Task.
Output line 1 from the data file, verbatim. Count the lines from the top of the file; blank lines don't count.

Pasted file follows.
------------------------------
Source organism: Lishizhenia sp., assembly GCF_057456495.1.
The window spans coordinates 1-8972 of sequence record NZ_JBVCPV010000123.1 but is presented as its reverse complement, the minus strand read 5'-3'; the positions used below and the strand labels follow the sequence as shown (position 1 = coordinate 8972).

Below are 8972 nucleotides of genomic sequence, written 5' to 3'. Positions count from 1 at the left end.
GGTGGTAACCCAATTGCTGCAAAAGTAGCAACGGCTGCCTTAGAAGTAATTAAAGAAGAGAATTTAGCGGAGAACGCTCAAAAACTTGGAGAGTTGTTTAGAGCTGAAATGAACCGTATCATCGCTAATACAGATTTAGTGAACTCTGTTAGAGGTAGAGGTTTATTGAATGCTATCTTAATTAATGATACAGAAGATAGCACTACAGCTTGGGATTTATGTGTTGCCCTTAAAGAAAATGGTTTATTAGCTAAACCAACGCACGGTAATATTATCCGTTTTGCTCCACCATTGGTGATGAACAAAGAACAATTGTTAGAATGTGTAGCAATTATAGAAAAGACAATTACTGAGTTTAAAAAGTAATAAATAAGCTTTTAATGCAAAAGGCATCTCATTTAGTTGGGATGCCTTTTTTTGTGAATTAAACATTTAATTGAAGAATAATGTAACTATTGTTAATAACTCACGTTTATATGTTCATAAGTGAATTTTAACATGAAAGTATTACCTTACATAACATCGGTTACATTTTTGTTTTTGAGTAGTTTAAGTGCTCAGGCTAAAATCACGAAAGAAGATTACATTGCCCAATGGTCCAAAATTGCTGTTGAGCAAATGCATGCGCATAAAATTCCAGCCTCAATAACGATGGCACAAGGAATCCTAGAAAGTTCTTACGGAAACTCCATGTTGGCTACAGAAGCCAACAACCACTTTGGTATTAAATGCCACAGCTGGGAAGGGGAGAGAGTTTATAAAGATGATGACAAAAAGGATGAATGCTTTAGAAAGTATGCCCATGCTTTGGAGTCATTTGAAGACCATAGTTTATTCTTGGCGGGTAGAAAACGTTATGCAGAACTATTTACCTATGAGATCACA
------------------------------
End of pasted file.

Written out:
Source organism: Lishizhenia sp., assembly GCF_057456495.1.